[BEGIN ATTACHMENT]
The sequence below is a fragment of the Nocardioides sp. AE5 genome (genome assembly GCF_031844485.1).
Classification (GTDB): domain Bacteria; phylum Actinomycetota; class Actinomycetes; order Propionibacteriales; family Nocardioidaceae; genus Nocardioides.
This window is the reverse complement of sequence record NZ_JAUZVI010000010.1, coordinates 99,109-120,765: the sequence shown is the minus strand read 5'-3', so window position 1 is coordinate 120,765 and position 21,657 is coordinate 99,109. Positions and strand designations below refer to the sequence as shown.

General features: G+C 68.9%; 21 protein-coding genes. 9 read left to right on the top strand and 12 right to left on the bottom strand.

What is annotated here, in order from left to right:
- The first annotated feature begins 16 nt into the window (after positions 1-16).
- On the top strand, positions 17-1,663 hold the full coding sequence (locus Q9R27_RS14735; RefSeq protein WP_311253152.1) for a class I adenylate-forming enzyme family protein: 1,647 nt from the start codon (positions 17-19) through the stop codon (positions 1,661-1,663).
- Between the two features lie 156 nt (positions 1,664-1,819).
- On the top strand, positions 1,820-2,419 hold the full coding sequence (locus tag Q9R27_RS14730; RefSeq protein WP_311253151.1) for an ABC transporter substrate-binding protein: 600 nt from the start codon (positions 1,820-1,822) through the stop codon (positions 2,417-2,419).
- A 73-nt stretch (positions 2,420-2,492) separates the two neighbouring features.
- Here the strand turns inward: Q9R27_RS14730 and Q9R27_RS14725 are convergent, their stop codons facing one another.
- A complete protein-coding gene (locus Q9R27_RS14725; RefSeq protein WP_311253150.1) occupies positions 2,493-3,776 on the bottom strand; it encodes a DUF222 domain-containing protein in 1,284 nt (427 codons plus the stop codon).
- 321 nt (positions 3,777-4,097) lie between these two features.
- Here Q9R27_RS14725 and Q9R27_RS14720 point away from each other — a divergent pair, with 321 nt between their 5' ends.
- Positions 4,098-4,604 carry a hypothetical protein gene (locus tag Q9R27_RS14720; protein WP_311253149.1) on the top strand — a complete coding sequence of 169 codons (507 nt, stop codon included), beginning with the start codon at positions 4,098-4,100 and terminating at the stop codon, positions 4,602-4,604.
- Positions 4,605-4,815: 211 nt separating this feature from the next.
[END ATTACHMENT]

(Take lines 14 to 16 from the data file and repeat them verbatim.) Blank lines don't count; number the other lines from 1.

- Here Q9R27_RS14725 and Q9R27_RS14720 point away from each other — a divergent pair, with 321 nt between their 5' ends.
- Positions 4,098-4,604 carry a hypothetical protein gene (locus tag Q9R27_RS14720; protein WP_311253149.1) on the top strand — a complete coding sequence of 169 codons (507 nt, stop codon included), beginning with the start codon at positions 4,098-4,100 and terminating at the stop codon, positions 4,602-4,604.
- Positions 4,605-4,815: 211 nt separating this feature from the next.